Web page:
“Thou art my hiding place; thou shalt preserve me from trouble; thou shalt compass me about with songs of deliverance” (Psalms 32:7).
During the Cold War, my Navy ship, the USS Wright (CC-2), was a National Command Communications ship designated as an escape for the president and top government officials, had a nuclear attack upon the United States occurred. Two officers aboard the Wright had orders to be present if the top secret authentication codes for nuclear war orders were handled. Each officer knew the code to one of the two combination locks that secured the launch codes.
The ship’s mission was to handle communications and command data for the direction of military operations worldwide. The ships, operated under the SIOP (Single Integrated Operational Plan — the plan for nuclear war), and were always ready for the president (with special presidential quarters). The USS Wright had access to White House Situation Room classified information.
Men from each branch of the military service, as well as CIA personnel, were assigned to the ship. Also, many government officials and high-ranking military officers from all branches of service frequently visited the ship. The ship was kept “spit-shined” from stem to stern.
Life aboard ship was tedious and stressful for the entire crew, but my circumstances compounded the misery. Part of Navy life for a lowly, unskilled enlisted man on a ship involved duty of extremely long hours and hard work on the Deck Force (the real sailors) or the Mess Deck (the chow hall of a ship). As soon as I went aboard the USS Wright, I was assigned to the latter. To make matters worse, the ship was involved in a Navy worldwide competition for the best mess (food service). Shortly after starting as a mess cook, I got into a fight and was “sentenced” to the galley deep sink. Some would say that was worse than the brig. Imagine, scrubbing pots and pans for a crew of over 1,000 guys!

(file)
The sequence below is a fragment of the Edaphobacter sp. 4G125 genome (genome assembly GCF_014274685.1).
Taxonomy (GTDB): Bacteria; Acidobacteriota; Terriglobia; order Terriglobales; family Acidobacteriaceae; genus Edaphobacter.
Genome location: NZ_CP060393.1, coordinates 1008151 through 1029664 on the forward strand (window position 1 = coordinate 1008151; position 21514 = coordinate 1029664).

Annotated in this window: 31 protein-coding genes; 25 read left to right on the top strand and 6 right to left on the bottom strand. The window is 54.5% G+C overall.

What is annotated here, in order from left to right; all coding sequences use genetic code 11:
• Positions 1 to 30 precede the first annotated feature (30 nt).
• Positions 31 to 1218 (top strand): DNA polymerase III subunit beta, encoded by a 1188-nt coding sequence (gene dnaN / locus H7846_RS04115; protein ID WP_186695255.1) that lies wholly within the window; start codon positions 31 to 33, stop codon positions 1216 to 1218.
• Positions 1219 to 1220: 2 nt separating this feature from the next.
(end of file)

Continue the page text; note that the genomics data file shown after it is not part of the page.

There were highly restricted areas where only those with appropriate security clearances were allowed to enter. Also, there were parts of the ship called “voids” that were small areas that had no use other than as part of the ship’s structure. A couple of those voids became hiding places for me and a mess cook friend. There were no other places where we could get away from the petty officers who seemed to enjoy making our lives miserable. Reveille at 0430 (occasionally, at sea, 0330) and often getting in our racks (beds) after 2300. The racks were thin mattresses lying on pieces of canvas stretched between tubular metal frames and stacked three high. I have a photo on my website (http://www.insectman.us/testimony/uss-wright.htm). We literally would nap standing in the chow line.
When the ship went to General Quarters (Battle Stations), my friend and I did not have GQ stations. As soon as we heard the alarm start to sound, we headed to another hiding place — the Garbage Locker. There, we shut the hatch, which was not allowed to be opened during GQ, and napped on the bags of garbage. Yes, we once got a loud chewing out by a petty officer who doubted our excuse that we “just happened” to be in there when GQ sounded.
Eventually, our mess duty ended and Navy life got a little more bearable, but we will never forget those hiding places, which became our shelter from shipboard stress.
For many years, after becoming a born-again Christian, I have found shelter from the strife of life by going to God’s word. As the hymn so aptly describes: “Rock of Ages, cleft for me, Let me hide myself in Thee.”
“For thou hast been a shelter for me, and a strong tower from the enemy” (Psalms 61:3).